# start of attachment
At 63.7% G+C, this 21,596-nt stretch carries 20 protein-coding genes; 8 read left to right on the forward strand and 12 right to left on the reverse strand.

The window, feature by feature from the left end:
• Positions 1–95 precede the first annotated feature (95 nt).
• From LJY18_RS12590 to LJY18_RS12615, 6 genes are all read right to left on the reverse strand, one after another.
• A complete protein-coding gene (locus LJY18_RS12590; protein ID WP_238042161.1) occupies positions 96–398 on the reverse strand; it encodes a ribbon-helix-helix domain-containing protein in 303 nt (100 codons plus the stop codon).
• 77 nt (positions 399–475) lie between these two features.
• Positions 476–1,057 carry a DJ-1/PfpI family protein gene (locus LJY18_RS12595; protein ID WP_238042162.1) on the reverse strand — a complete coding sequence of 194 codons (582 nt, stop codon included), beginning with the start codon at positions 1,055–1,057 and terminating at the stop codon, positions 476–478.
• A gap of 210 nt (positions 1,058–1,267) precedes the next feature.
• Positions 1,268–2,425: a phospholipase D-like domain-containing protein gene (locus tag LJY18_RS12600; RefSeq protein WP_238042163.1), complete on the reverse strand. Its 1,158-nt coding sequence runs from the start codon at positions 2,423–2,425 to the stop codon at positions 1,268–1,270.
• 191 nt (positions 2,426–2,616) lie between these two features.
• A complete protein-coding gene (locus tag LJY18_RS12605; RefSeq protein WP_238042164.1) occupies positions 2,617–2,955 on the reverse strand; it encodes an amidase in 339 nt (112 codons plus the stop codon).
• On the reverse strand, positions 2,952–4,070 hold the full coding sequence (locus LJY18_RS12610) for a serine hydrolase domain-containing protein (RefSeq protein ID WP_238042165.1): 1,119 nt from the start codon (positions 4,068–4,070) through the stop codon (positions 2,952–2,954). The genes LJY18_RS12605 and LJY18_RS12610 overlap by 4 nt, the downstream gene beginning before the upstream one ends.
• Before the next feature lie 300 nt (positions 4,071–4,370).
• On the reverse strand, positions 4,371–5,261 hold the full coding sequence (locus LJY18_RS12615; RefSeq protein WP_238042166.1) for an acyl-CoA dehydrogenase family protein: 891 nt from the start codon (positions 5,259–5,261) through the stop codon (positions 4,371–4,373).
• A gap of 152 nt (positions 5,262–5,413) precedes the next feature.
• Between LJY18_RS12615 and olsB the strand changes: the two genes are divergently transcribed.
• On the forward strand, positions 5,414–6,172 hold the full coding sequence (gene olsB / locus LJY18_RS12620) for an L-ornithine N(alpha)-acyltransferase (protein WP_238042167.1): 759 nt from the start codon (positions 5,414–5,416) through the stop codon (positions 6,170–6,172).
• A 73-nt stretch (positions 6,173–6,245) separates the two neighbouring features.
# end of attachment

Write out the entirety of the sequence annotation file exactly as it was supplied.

At 63.7% G+C, this 21,596-nt stretch carries 20 protein-coding genes; 8 read left to right on the forward strand and 12 right to left on the reverse strand.

The window, feature by feature from the left end:
• Positions 1–95 precede the first annotated feature (95 nt).
• From LJY18_RS12590 to LJY18_RS12615, 6 genes are all read right to left on the reverse strand, one after another.
• A complete protein-coding gene (locus LJY18_RS12590; protein ID WP_238042161.1) occupies positions 96–398 on the reverse strand; it encodes a ribbon-helix-helix domain-containing protein in 303 nt (100 codons plus the stop codon).
• 77 nt (positions 399–475) lie between these two features.
• Positions 476–1,057 carry a DJ-1/PfpI family protein gene (locus LJY18_RS12595; protein ID WP_238042162.1) on the reverse strand — a complete coding sequence of 194 codons (582 nt, stop codon included), beginning with the start codon at positions 1,055–1,057 and terminating at the stop codon, positions 476–478.
• A gap of 210 nt (positions 1,058–1,267) precedes the next feature.
• Positions 1,268–2,425: a phospholipase D-like domain-containing protein gene (locus tag LJY18_RS12600; RefSeq protein WP_238042163.1), complete on the reverse strand. Its 1,158-nt coding sequence runs from the start codon at positions 2,423–2,425 to the stop codon at positions 1,268–1,270.
• 191 nt (positions 2,426–2,616) lie between these two features.
• A complete protein-coding gene (locus tag LJY18_RS12605; RefSeq protein WP_238042164.1) occupies positions 2,617–2,955 on the reverse strand; it encodes an amidase in 339 nt (112 codons plus the stop codon).
• On the reverse strand, positions 2,952–4,070 hold the full coding sequence (locus LJY18_RS12610) for a serine hydrolase domain-containing protein (RefSeq protein ID WP_238042165.1): 1,119 nt from the start codon (positions 4,068–4,070) through the stop codon (positions 2,952–2,954). The genes LJY18_RS12605 and LJY18_RS12610 overlap by 4 nt, the downstream gene beginning before the upstream one ends.
• Before the next feature lie 300 nt (positions 4,071–4,370).
• On the reverse strand, positions 4,371–5,261 hold the full coding sequence (locus LJY18_RS12615; RefSeq protein WP_238042166.1) for an acyl-CoA dehydrogenase family protein: 891 nt from the start codon (positions 5,259–5,261) through the stop codon (positions 4,371–4,373).
• A gap of 152 nt (positions 5,262–5,413) precedes the next feature.
• Between LJY18_RS12615 and olsB the strand changes: the two genes are divergently transcribed.
• On the forward strand, positions 5,414–6,172 hold the full coding sequence (gene olsB / locus LJY18_RS12620) for an L-ornithine N(alpha)-acyltransferase (protein WP_238042167.1): 759 nt from the start codon (positions 5,414–5,416) through the stop codon (positions 6,170–6,172).
• A 73-nt stretch (positions 6,173–6,245) separates the two neighbouring features.